Aug 07, 2013 | 23:38 JORDAN TIMES
Jordan, a country with limited resources, has become the main refuge for Syrians fleeing the violence in their country, with thousands entering the Kingdom on a daily basis at one point.
Recent studies indicate that there will be one Syrian for every six Jordanians by the end of this year.
There are currently over half-a-million Syrian refugees in Jordan, with around 120,000 residing in the Zaatari Refugee Camp, which has become the fourth largest population centre in the Kingdom.
This has become a major issue and a threat to Jordan and Jordanians. The UN and some of Jordan’s friends have helped and although the support is much less than what is required, the government and UN agencies are working hard to manage this new city in the north that was nonexistent two years ago.
What is not well publicised is the fact that 70 per cent of the Syrian refugees are living in Jordanian towns and cities, not refugee camps. This is causing rising discontent among Jordanians, as many Syrians have been getting their jobs for lower salaries.
In a country with a high unemployment rate that is just starting to recover from the deleterious effects of the Arab Spring in the region, many of the scarce jobs that were available are now out of reach for Jordanians.
Despite its limited natural resources, Jordan is known for its hospitality and has never closed its borders to its neighbours from Palestine, Iraq or Syria. But with the unending Syrian civil war and the endless influx of refugees, the Kingdom has reached a critical level whereby closing the borders will soon become a national requirement for the country’s survival unless proper financial support is forthcoming from the US, Europe and the Gulf countries.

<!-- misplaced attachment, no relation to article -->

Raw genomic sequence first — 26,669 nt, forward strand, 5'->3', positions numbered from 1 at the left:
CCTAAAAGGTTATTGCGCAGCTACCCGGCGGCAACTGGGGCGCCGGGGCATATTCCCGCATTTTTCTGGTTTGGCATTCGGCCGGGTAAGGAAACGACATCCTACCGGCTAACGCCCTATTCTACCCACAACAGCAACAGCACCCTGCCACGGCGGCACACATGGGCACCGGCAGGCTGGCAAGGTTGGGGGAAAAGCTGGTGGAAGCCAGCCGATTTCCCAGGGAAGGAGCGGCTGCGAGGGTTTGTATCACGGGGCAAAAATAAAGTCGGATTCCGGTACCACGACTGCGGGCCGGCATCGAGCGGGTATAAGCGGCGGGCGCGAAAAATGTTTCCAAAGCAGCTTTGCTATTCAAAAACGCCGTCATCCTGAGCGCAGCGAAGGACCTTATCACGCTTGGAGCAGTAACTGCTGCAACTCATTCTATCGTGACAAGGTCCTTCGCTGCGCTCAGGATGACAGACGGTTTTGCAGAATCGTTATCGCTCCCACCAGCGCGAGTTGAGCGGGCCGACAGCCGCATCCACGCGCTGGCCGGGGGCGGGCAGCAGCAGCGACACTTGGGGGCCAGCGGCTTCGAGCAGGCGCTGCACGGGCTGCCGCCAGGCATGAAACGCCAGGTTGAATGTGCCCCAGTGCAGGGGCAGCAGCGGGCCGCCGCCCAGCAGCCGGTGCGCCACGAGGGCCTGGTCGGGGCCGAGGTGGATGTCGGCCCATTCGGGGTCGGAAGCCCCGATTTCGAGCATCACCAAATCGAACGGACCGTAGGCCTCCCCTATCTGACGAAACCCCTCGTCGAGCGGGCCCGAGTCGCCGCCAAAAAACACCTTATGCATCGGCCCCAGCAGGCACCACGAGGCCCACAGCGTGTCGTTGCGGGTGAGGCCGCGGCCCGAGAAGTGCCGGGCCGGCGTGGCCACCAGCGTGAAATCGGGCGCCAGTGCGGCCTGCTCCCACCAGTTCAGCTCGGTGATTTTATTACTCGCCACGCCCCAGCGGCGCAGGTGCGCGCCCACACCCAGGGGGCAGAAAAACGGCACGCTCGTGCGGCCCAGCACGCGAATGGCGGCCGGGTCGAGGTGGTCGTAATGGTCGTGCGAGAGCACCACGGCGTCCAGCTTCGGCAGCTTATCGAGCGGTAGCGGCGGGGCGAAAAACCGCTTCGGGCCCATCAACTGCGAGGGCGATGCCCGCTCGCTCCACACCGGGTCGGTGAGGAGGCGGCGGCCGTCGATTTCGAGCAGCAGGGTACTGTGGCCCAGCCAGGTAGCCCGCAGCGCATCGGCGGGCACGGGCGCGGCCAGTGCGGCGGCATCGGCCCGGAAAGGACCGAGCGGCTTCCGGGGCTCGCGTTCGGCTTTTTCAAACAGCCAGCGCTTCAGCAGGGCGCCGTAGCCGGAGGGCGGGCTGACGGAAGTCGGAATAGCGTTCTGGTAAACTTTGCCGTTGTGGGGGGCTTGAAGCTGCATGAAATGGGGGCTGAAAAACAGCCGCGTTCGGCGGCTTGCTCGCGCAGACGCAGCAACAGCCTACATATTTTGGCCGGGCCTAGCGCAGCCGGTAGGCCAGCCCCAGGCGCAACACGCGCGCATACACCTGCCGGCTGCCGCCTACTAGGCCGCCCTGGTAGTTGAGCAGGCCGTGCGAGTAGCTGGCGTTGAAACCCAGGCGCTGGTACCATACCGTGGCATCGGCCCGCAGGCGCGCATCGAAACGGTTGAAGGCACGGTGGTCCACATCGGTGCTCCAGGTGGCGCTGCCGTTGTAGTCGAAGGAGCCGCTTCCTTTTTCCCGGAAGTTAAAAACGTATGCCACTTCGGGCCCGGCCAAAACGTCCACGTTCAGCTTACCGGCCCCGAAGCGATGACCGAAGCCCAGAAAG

To explain the urgency of the current situation, let me cite some examples of the result of sharing public resources with Syrian refugees.
In the northern city of Mafraq, the population has grown from 90,000 to 200,000, while in a hospital there, 12 of the16 beds in its ICU are occupied by Syrians. In addition, many Jordanians are complaining of a shortage of medicines.
Schools have also doubled their class sizes and are doing two shifts per day to accommodate the increase in pupils, which has obviously affected the quality of education for both Jordanian and Syrian students.
For a country that prides itself in being the 5th medical tourism destination worldwide and first in the Arab world, in addition to having the best education system in the region, this situation is striking at the very heart of every Jordanian.
As a Jordanian, I would like to ask everyone who can help to not leave my country alone in these difficult times. A lack of water, sanitation and waste removal services, as well as sharp increases in the prices of essential foods and house rents are affecting many low and middle-income Jordanians who are quickly losing the virtue of hospitality.
Support for Syrians should not be with words alone; we expect our friends to be more responsible and start putting their money where their mouths are.
Jordan has been a close ally of the West and a shelter for all Arabs in troubled times and has never closed its borders in the face of human tragedy, so let us not suffer and pay a heavy price for taking the moral stand of supporting our neighbours in their times of need.
Deema Alam Farraj